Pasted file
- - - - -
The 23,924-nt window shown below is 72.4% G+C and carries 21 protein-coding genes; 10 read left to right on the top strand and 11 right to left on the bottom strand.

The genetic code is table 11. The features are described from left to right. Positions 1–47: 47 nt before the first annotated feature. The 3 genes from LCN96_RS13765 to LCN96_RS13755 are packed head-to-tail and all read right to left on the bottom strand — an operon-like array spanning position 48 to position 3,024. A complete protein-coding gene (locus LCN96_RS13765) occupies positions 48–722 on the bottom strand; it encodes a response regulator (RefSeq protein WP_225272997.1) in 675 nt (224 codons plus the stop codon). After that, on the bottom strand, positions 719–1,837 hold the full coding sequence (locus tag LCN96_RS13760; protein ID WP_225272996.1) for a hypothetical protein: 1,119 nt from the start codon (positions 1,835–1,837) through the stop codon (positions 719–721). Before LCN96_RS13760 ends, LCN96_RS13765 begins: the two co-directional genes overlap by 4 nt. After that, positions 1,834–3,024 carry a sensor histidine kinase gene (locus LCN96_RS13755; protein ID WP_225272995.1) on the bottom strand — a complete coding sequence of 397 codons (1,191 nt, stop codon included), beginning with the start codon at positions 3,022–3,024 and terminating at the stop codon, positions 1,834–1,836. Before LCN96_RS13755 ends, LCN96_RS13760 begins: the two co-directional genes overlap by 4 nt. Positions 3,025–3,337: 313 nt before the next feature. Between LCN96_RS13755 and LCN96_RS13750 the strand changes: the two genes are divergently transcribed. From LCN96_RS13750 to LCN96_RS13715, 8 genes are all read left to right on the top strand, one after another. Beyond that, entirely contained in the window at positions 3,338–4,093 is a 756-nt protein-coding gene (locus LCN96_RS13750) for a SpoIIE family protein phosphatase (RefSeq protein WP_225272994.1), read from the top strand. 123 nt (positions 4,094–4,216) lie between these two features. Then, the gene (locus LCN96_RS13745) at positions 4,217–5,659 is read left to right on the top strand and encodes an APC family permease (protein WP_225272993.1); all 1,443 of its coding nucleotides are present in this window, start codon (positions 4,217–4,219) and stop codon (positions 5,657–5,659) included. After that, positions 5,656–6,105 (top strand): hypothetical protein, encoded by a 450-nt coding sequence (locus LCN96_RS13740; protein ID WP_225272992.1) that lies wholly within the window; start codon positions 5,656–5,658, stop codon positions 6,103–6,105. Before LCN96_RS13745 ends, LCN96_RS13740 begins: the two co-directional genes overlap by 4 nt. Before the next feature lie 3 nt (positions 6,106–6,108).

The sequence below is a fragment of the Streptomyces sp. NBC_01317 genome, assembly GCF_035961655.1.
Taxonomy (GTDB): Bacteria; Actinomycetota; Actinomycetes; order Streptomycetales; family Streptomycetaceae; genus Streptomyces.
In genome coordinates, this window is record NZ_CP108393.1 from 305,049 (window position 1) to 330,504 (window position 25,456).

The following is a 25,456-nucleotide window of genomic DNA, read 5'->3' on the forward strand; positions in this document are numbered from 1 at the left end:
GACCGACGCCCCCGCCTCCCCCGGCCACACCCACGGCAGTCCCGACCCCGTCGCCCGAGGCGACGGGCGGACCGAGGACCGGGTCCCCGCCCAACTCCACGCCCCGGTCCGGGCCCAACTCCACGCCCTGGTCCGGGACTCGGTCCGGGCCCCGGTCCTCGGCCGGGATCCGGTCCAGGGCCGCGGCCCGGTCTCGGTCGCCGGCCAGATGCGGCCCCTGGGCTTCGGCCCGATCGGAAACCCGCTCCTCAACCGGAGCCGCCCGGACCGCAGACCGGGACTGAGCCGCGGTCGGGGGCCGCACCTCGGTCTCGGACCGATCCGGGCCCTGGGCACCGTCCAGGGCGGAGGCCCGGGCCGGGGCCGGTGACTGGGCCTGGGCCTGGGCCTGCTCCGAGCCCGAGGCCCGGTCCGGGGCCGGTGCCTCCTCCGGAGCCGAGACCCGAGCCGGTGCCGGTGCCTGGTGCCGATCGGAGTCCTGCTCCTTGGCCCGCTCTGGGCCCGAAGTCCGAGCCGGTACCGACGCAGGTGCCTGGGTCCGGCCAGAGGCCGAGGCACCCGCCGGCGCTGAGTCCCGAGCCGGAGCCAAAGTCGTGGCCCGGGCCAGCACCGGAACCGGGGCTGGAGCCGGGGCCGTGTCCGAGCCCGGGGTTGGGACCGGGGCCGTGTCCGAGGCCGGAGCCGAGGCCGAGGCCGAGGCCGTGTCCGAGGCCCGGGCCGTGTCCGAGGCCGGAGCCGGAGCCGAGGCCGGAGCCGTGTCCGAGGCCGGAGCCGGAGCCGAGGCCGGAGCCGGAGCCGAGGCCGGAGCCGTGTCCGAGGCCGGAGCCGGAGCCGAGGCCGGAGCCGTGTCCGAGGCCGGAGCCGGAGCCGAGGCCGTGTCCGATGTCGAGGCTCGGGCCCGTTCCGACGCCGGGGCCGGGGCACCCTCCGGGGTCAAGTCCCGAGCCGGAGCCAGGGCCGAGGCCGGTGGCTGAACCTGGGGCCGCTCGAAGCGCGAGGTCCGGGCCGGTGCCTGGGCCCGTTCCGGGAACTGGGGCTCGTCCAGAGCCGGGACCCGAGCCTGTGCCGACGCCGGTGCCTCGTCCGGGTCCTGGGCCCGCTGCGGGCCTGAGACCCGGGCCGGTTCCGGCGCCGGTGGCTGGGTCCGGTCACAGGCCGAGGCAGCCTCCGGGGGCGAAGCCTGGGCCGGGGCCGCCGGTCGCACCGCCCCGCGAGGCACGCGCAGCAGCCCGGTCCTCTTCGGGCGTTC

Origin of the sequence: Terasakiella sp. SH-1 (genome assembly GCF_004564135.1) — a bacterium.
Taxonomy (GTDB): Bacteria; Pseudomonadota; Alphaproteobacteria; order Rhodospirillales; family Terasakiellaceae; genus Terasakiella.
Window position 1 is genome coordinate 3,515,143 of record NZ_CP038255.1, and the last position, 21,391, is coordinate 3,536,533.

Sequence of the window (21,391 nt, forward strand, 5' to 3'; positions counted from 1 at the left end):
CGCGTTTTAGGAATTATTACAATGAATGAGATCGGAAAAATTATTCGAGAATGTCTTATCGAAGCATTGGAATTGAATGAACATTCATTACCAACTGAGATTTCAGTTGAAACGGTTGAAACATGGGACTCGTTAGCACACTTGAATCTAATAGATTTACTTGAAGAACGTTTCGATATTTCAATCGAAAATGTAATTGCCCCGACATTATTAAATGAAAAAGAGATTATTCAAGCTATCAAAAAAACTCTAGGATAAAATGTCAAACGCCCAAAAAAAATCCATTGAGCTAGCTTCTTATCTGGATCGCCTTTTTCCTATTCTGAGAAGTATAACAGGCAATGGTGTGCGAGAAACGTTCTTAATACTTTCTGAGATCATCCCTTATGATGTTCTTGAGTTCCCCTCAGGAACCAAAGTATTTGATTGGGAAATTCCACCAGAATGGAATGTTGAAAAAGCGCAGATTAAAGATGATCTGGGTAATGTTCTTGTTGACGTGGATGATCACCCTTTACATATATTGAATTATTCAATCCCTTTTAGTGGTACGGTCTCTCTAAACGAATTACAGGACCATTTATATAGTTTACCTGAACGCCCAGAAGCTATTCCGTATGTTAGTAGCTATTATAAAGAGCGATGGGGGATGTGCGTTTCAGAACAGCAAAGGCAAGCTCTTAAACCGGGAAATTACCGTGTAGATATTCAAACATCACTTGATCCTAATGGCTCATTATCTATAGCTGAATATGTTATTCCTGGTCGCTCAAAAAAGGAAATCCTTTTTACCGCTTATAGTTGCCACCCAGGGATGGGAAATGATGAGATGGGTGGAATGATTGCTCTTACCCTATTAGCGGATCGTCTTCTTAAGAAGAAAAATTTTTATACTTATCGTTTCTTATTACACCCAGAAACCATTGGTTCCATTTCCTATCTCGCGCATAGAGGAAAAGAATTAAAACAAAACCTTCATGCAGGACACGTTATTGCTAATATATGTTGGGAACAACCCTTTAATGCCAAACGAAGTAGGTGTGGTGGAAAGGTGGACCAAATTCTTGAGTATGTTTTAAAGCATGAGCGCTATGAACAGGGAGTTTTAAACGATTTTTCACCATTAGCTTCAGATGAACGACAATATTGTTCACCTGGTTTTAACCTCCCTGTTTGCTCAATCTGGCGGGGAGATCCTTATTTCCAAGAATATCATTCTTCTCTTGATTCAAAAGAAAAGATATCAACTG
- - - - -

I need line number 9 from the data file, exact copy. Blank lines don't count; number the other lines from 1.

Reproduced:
Taxonomy (GTDB): Bacteria; Pseudomonadota; Alphaproteobacteria; order Rhodospirillales; family Terasakiellaceae; genus Terasakiella.